7/4 - woke up to one of my original 3 scissortails dead (I could tell the difference because my scissortails spots on their tails were lighter than the new ones). I immediately tested this morning and the results were the same. 0 nitrite, 0 nitrate, 0 chlorine.
I would have thought the bacteria seeding of the new tank (from using some gravel, filter, etc) plus live plants would have avoided ammonia or nitrite, but maybe not. Any trace of either can be fatal. The quick demise of one fish and then 2 more that night suggests a water issue of some sort, unless as I said earlier the fish were just bad. If there are more in the store, have they had any losses? If you go there, have a close long look at them, notice anything out of the ordinary. It is a possibility they were carrying something.

I'll digress on this a moment. I recently brought home a group of 16 Garnet Tetra, they looked OK to me, and I did not quarantine. Well, within a couple days, half of them were dead and over the next few days I lost over 20 fish (long resident) from the tank. Issue was an internal protozoan that I stopped with metronidazole. My non-quarantining days are over.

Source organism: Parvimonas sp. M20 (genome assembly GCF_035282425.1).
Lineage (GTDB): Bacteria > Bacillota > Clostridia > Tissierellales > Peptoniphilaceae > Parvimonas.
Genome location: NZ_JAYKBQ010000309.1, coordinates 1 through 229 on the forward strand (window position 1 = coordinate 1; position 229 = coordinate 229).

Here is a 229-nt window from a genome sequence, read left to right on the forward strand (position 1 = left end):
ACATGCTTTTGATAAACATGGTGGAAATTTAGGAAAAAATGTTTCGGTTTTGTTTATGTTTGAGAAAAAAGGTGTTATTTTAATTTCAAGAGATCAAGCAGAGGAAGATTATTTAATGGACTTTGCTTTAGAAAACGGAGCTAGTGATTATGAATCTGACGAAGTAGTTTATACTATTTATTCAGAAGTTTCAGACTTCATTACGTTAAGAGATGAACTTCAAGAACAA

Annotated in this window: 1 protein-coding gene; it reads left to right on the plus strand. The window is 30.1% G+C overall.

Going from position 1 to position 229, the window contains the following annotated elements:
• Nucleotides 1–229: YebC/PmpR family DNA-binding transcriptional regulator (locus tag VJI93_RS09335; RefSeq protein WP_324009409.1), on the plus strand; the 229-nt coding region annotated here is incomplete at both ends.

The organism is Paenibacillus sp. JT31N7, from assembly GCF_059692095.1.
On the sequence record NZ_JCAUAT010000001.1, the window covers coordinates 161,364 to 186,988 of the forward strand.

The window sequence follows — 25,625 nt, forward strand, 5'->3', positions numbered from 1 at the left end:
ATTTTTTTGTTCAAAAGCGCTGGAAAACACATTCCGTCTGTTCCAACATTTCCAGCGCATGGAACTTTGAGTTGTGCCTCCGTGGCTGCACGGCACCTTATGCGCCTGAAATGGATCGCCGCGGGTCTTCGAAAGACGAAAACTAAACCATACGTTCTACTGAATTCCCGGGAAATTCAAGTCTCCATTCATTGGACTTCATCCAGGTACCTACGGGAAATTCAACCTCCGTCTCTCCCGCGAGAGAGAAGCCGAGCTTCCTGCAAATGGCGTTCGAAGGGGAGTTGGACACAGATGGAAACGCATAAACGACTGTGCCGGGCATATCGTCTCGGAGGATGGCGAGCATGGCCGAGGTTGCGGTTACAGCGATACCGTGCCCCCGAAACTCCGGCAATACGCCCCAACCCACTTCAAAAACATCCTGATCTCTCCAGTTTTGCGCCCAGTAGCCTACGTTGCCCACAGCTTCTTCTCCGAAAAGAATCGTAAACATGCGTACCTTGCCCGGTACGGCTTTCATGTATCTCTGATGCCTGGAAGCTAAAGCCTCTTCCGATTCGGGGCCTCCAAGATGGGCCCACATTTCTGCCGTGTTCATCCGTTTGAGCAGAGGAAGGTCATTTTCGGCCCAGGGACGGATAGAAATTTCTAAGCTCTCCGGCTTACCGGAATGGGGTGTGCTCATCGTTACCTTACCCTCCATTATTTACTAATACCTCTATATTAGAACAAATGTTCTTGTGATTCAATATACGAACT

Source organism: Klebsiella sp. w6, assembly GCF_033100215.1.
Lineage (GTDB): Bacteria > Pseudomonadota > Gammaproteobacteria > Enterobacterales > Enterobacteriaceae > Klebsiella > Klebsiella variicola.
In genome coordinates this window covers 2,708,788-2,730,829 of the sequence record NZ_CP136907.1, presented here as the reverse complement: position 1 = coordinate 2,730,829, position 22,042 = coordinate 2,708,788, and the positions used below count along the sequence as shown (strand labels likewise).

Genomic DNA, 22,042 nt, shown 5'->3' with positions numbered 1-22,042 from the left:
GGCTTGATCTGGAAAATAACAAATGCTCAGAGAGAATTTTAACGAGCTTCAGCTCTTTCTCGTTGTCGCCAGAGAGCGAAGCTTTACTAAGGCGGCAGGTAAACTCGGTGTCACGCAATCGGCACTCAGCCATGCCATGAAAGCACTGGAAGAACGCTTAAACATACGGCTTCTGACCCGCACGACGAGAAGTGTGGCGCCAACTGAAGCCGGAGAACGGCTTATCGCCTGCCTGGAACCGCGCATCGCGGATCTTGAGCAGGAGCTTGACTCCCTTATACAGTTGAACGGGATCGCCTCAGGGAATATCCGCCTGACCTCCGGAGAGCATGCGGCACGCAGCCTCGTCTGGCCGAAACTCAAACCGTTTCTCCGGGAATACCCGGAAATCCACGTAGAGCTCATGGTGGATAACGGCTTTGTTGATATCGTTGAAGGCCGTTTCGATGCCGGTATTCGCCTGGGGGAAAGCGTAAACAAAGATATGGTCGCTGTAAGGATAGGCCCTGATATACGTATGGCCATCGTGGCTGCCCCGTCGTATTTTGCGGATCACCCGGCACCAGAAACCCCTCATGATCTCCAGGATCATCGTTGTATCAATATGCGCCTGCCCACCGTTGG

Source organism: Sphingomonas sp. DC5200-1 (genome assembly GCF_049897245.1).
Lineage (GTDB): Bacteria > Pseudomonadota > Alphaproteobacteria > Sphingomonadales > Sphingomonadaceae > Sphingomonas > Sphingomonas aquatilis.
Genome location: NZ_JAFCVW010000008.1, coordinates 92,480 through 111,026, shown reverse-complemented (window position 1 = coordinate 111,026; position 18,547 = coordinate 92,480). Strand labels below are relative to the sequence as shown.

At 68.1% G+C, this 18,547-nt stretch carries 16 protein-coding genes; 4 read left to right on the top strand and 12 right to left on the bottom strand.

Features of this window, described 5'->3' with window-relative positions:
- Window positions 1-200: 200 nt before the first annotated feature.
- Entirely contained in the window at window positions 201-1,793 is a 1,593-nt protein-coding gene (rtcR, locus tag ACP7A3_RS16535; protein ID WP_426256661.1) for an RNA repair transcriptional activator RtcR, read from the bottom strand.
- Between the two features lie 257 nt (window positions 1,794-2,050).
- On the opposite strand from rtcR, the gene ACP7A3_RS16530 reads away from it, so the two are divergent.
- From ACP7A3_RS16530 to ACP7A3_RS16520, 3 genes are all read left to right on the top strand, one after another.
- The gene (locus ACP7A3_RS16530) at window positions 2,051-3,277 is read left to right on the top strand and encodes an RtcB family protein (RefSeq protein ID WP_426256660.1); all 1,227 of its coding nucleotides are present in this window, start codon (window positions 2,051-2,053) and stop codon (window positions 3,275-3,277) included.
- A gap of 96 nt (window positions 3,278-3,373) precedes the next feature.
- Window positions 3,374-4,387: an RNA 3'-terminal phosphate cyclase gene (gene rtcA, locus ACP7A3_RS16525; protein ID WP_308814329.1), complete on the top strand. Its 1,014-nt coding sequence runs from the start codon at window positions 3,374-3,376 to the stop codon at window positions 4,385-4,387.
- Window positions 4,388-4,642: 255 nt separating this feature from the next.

It is always safest not to add newly acquired fish to a new tank setup, but let the tank establish with fish you have had for a time. The stress of a new tank only adds to the incredible stress newly-acquired fish are under already.

Also, there is no point in using old water, always use tap water and a good conditioner for new tanks. If fish in existing tanks are to be added to the new tank, you can do a water change in the existing fish tank with water from the new tank to acclimate the fish. "Old water" carries ammonia, pathogens, who knows what, and it will not benefit except if parameters are otherwise far apart.

Quote:
I don't know what to do. I really want to get things established so I can add more fish back in to my school. 2 scissortails is not a school and I worry about them getting stressed. Luckily these two were hardy enough to live through months of my ignorance and survived being in a 3 fish school so they're not super stressed out by being alone, but nonetheless. I worry them losing one of the original 3 man pack will upset their balance. The two rasboras are still feeding fine, active swimmers and show no negative signs. The corys I added are all feeding ALL THE TIME and are super active. Even all my ghost shrimp are fine and I was told they were the most susceptible to bad water parameters